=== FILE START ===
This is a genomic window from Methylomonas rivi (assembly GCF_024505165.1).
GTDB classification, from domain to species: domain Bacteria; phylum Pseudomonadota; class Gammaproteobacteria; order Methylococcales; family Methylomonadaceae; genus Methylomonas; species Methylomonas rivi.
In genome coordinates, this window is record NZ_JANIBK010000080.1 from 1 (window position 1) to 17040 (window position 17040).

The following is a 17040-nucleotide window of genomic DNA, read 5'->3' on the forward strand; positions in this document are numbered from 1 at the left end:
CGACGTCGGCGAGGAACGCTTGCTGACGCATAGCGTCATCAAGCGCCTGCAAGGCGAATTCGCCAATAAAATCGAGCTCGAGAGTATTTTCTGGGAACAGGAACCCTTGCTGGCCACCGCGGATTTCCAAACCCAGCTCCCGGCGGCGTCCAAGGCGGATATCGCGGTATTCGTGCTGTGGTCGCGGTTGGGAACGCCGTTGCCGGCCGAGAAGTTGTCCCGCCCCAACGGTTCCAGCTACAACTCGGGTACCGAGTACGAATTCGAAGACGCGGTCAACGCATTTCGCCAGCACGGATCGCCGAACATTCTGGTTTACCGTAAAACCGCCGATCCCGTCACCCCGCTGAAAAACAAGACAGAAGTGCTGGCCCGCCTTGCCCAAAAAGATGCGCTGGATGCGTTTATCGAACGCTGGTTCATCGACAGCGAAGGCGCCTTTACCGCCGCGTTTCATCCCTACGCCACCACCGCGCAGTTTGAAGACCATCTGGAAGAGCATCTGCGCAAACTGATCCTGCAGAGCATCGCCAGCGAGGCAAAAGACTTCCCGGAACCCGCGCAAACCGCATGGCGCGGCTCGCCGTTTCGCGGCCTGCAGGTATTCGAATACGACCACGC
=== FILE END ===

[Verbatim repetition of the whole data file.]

This is a genomic window from Methylomonas rivi (assembly GCF_024505165.1).
GTDB classification, from domain to species: domain Bacteria; phylum Pseudomonadota; class Gammaproteobacteria; order Methylococcales; family Methylomonadaceae; genus Methylomonas; species Methylomonas rivi.
In genome coordinates, this window is record NZ_JANIBK010000080.1 from 1 (window position 1) to 17040 (window position 17040).

The following is a 17040-nucleotide window of genomic DNA, read 5'->3' on the forward strand; positions in this document are numbered from 1 at the left end:
CGACGTCGGCGAGGAACGCTTGCTGACGCATAGCGTCATCAAGCGCCTGCAAGGCGAATTCGCCAATAAAATCGAGCTCGAGAGTATTTTCTGGGAACAGGAACCCTTGCTGGCCACCGCGGATTTCCAAACCCAGCTCCCGGCGGCGTCCAAGGCGGATATCGCGGTATTCGTGCTGTGGTCGCGGTTGGGAACGCCGTTGCCGGCCGAGAAGTTGTCCCGCCCCAACGGTTCCAGCTACAACTCGGGTACCGAGTACGAATTCGAAGACGCGGTCAACGCATTTCGCCAGCACGGATCGCCGAACATTCTGGTTTACCGTAAAACCGCCGATCCCGTCACCCCGCTGAAAAACAAGACAGAAGTGCTGGCCCGCCTTGCCCAAAAAGATGCGCTGGATGCGTTTATCGAACGCTGGTTCATCGACAGCGAAGGCGCCTTTACCGCCGCGTTTCATCCCTACGCCACCACCGCGCAGTTTGAAGACCATCTGGAAGAGCATCTGCGCAAACTGATCCTGCAGAGCATCGCCAGCGAGGCAAAAGACTTCCCGGAACCCGCGCAAACCGCATGGCGCGGCTCGCCGTTTCGCGGCCTGCAGGTATTCGAATACGACCACGC